Ethan Hawke and Julie Delpy at the crossroads
Much of the film consists of long conversations in the roughly chiseled paradise of rural Greece, a landscape studded with remnants of the past. In the Maxfield Parrish colors of dusk, one half expects nymphs to emerge from the olive groves. But as always, there is trouble in paradise. Intrinsic to the setting and the arc of the trilogy is the passage of time; the past continues to inspire and haunt the present even if, as some of Jessie and Celine’s friends maintain over a dinner conversation, our lives are evanescent and all things pass—including romance.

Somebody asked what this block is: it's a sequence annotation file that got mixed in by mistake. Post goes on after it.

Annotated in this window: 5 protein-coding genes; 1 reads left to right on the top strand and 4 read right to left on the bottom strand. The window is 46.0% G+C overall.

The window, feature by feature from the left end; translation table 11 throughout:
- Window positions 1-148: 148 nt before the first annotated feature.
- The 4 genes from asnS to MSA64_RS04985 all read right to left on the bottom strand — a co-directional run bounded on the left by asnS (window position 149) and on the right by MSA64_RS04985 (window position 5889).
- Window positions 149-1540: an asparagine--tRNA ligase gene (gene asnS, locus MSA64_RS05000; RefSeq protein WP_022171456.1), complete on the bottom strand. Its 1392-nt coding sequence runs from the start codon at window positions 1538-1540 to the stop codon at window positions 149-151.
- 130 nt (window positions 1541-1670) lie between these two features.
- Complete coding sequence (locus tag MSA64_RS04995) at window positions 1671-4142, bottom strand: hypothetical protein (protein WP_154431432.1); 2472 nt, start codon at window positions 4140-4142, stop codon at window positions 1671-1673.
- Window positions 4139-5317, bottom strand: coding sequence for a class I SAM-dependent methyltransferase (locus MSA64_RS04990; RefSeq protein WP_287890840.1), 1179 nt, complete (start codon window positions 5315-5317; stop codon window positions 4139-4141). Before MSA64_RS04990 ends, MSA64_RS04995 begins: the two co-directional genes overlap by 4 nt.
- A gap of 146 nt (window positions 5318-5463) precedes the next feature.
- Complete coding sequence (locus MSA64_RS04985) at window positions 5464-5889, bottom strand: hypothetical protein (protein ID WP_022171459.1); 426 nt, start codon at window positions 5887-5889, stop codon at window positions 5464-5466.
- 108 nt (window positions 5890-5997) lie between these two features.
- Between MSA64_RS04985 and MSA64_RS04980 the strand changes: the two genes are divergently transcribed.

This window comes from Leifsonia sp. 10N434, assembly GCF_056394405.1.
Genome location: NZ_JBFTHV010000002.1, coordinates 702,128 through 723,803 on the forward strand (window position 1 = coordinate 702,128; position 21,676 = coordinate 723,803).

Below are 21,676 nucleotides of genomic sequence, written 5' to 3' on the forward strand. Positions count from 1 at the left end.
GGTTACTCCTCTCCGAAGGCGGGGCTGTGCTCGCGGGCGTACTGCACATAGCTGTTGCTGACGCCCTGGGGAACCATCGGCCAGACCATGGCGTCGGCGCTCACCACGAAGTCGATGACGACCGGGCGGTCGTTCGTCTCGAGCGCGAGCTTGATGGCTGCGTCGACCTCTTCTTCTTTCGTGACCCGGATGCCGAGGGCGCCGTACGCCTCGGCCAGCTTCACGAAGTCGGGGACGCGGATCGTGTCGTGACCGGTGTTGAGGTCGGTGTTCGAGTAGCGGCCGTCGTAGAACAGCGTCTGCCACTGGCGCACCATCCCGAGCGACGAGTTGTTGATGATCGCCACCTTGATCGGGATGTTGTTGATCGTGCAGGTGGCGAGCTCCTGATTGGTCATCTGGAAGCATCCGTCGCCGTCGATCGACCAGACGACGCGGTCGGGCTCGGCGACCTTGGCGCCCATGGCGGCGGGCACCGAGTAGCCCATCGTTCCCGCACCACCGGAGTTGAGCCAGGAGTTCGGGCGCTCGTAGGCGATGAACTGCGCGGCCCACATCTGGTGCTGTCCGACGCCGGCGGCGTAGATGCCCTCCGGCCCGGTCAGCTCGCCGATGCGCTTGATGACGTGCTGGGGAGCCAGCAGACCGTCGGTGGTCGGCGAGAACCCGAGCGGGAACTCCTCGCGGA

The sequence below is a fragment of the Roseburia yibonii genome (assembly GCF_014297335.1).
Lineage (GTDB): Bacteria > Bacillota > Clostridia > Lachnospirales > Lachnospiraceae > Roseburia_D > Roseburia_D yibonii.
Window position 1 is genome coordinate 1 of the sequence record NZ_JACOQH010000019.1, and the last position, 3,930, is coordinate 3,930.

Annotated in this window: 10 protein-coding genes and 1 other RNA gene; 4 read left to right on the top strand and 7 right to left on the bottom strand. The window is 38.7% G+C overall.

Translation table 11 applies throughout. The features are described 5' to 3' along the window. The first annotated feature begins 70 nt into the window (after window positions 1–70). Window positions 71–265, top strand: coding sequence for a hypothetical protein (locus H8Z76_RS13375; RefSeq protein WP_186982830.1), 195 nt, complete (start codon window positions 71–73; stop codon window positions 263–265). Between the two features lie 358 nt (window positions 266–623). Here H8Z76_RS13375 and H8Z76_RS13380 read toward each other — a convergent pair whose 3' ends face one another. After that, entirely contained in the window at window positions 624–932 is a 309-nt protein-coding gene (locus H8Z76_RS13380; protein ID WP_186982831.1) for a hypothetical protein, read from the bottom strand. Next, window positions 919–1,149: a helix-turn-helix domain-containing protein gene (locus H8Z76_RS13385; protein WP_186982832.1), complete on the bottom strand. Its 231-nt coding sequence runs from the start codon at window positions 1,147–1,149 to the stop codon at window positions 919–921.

Before Midnight is intensely conversational, even as Linklater shows his subtle mastery for moving his story along visually. Hawke and Delpy’s performance supports the assumption that great cinema acting doesn’t seem like acting at all. Jessie and Celine’s dialogue is as unaffected and spontaneous as a recording from hidden microphones as their good-natured kvetching over stories twice told begins to reveal cracks in the relationship. Like an Ingmar Bergman film set in a warm, sunny climate, Before Midnight reveals that heartbreak can hide beneath the veneer of happiness.